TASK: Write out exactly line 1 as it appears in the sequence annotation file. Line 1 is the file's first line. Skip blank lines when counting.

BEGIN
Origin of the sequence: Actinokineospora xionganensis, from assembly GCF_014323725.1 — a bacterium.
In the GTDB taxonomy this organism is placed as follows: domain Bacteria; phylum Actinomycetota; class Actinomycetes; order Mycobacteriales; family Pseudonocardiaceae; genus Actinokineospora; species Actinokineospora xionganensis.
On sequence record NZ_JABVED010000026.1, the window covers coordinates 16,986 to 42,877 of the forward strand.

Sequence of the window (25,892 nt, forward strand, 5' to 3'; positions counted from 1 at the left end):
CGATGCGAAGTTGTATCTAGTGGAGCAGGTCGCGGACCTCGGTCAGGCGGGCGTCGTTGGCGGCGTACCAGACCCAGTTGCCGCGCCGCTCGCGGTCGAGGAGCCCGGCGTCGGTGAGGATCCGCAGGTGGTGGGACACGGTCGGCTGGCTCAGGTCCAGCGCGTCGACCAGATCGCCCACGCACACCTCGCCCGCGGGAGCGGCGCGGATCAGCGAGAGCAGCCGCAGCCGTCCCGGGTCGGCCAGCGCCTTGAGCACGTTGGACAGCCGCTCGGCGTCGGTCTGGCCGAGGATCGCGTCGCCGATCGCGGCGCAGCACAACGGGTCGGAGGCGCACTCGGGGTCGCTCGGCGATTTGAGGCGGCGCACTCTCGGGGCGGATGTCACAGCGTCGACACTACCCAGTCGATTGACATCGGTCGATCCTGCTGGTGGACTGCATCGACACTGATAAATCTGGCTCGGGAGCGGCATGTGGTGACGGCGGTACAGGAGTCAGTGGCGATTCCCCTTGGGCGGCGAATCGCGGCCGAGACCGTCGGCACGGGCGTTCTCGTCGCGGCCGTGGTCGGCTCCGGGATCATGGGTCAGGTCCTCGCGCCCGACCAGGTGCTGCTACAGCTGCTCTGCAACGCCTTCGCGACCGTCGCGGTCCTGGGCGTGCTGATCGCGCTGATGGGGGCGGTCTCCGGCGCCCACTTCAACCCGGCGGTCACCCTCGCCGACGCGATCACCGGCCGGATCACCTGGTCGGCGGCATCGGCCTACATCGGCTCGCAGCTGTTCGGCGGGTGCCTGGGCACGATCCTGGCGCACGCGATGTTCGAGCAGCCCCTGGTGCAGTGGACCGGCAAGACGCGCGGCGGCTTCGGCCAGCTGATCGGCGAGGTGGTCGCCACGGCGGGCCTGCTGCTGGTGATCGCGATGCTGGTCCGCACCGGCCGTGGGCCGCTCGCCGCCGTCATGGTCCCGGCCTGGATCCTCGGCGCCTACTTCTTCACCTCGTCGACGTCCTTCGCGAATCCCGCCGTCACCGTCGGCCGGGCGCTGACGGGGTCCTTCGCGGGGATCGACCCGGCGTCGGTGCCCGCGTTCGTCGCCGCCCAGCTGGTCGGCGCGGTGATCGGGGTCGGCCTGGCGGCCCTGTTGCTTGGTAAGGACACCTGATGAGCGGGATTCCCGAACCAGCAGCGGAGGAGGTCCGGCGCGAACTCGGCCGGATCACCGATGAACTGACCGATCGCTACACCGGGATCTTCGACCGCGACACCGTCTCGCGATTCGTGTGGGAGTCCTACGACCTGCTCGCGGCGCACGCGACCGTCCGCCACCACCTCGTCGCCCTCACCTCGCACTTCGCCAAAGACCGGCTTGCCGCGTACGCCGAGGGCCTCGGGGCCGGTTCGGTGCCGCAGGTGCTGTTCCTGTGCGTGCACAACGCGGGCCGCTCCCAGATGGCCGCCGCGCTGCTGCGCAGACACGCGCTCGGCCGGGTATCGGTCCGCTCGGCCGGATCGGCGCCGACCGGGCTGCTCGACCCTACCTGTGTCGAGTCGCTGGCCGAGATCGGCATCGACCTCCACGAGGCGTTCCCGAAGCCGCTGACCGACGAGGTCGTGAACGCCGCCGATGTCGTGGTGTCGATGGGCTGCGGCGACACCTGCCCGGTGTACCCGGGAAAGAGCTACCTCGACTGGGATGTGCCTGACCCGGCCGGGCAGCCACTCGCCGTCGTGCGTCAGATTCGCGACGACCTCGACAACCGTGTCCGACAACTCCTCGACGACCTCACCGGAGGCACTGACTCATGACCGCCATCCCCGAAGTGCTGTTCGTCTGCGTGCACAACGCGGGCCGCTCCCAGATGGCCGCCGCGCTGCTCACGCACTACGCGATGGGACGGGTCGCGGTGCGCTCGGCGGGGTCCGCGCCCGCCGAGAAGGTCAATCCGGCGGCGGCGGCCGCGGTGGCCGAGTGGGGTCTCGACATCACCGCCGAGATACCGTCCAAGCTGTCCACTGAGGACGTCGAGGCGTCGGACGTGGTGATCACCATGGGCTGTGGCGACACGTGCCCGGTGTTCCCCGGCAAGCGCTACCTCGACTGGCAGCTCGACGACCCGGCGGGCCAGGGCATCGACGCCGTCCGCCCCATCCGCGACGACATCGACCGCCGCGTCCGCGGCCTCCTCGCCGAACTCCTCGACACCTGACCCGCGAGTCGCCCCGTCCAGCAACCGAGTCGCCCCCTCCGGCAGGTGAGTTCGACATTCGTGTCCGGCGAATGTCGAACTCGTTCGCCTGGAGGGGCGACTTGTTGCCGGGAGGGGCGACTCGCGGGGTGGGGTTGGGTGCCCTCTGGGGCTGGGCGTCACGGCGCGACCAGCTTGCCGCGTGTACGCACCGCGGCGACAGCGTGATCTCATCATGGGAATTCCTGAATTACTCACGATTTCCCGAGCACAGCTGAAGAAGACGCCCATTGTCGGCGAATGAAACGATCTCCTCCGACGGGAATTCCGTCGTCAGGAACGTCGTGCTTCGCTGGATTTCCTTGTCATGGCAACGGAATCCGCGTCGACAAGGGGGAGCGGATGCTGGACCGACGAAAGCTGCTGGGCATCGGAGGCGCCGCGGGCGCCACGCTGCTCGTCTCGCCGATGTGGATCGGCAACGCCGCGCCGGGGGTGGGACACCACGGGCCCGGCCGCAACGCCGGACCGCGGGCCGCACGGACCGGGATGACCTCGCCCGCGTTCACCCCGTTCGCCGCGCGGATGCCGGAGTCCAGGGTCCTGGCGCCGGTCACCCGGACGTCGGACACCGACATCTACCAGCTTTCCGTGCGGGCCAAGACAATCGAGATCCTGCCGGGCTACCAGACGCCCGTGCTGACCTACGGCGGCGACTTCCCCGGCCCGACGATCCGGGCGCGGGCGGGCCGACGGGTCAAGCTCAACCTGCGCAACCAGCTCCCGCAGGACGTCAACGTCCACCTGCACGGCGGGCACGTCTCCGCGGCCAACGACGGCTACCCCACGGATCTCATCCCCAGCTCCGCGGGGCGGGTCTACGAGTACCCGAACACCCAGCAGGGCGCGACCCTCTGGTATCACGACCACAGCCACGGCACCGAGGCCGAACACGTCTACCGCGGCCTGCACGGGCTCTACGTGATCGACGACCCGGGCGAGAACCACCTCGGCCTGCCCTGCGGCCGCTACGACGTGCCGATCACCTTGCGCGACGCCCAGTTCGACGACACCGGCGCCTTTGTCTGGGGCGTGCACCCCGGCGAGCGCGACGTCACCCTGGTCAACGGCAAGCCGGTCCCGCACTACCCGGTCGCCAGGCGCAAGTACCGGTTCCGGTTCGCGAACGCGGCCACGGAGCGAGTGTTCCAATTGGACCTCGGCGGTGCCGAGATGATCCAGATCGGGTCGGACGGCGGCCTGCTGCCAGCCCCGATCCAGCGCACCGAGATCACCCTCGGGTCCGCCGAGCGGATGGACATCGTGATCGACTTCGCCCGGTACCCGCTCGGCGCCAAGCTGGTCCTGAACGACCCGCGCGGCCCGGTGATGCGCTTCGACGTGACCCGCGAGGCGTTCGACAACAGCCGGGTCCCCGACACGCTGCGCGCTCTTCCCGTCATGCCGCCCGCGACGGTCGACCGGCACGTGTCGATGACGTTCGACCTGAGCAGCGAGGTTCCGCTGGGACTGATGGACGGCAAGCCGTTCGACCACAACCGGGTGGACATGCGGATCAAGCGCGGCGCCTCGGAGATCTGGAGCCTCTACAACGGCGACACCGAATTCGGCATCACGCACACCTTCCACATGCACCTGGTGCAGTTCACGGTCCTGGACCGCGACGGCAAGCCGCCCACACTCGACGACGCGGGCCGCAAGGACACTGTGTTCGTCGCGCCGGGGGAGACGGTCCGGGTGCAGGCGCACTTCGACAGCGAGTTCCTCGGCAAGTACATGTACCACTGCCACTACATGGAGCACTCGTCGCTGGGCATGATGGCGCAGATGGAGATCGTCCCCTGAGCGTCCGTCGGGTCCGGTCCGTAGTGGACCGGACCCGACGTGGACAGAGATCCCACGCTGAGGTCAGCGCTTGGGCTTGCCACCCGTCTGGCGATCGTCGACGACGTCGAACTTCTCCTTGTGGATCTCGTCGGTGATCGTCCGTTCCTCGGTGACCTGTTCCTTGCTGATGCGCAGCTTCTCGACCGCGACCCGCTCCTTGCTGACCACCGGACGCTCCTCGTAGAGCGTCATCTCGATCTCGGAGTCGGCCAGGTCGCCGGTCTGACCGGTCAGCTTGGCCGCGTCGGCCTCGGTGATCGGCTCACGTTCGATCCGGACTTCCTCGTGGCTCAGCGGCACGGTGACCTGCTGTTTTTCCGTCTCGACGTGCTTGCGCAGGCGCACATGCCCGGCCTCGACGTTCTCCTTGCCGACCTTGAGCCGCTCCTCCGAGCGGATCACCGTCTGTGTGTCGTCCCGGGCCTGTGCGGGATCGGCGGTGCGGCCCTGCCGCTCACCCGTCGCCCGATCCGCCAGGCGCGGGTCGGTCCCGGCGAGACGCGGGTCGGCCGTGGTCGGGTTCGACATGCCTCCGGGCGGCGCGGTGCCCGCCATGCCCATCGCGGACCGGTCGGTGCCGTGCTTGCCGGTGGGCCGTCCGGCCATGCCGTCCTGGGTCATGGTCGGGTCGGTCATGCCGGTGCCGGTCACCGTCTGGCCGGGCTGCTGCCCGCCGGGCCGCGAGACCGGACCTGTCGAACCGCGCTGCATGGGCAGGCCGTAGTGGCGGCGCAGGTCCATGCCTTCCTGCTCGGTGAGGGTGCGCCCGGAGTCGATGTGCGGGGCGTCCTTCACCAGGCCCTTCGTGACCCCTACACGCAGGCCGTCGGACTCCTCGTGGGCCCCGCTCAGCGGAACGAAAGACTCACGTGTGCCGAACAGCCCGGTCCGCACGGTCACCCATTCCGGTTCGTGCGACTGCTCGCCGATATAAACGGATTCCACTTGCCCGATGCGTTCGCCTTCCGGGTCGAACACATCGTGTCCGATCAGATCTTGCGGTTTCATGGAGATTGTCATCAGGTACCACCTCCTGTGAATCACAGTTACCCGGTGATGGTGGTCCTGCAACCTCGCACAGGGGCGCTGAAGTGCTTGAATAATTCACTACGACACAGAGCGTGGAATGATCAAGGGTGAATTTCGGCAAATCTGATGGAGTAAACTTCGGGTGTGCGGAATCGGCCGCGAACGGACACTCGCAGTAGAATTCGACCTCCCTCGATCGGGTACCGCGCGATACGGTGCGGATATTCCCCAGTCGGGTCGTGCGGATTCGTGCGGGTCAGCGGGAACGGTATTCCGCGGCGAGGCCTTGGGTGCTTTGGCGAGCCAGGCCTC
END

Origin of the sequence: Actinokineospora xionganensis, from assembly GCF_014323725.1 — a bacterium.